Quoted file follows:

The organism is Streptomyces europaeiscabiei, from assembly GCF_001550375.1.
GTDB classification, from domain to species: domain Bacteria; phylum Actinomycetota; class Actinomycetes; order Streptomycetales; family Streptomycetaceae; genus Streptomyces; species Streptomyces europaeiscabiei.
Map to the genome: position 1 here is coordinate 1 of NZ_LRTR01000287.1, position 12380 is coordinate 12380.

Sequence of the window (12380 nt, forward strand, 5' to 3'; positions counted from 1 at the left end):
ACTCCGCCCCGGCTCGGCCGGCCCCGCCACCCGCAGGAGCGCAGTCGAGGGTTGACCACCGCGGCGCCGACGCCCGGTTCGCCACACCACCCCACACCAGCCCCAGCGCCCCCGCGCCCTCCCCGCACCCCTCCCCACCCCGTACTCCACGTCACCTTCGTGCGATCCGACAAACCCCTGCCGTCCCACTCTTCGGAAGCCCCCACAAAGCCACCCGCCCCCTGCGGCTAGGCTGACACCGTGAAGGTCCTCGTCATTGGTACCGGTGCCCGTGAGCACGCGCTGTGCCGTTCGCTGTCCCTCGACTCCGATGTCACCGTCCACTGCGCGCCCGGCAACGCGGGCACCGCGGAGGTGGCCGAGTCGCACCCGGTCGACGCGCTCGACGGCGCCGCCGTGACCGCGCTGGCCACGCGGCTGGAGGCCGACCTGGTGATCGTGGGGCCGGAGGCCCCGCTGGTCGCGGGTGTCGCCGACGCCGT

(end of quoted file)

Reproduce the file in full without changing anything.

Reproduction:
The organism is Streptomyces europaeiscabiei, from assembly GCF_001550375.1.
GTDB classification, from domain to species: domain Bacteria; phylum Actinomycetota; class Actinomycetes; order Streptomycetales; family Streptomycetaceae; genus Streptomyces; species Streptomyces europaeiscabiei.
Map to the genome: position 1 here is coordinate 1 of NZ_LRTR01000287.1, position 12380 is coordinate 12380.

Sequence of the window (12380 nt, forward strand, 5' to 3'; positions counted from 1 at the left end):
ACTCCGCCCCGGCTCGGCCGGCCCCGCCACCCGCAGGAGCGCAGTCGAGGGTTGACCACCGCGGCGCCGACGCCCGGTTCGCCACACCACCCCACACCAGCCCCAGCGCCCCCGCGCCCTCCCCGCACCCCTCCCCACCCCGTACTCCACGTCACCTTCGTGCGATCCGACAAACCCCTGCCGTCCCACTCTTCGGAAGCCCCCACAAAGCCACCCGCCCCCTGCGGCTAGGCTGACACCGTGAAGGTCCTCGTCATTGGTACCGGTGCCCGTGAGCACGCGCTGTGCCGTTCGCTGTCCCTCGACTCCGATGTCACCGTCCACTGCGCGCCCGGCAACGCGGGCACCGCGGAGGTGGCCGAGTCGCACCCGGTCGACGCGCTCGACGGCGCCGCCGTGACCGCGCTGGCCACGCGGCTGGAGGCCGACCTGGTGATCGTGGGGCCGGAGGCCCCGCTGGTCGCGGGTGTCGCCGACGCCGT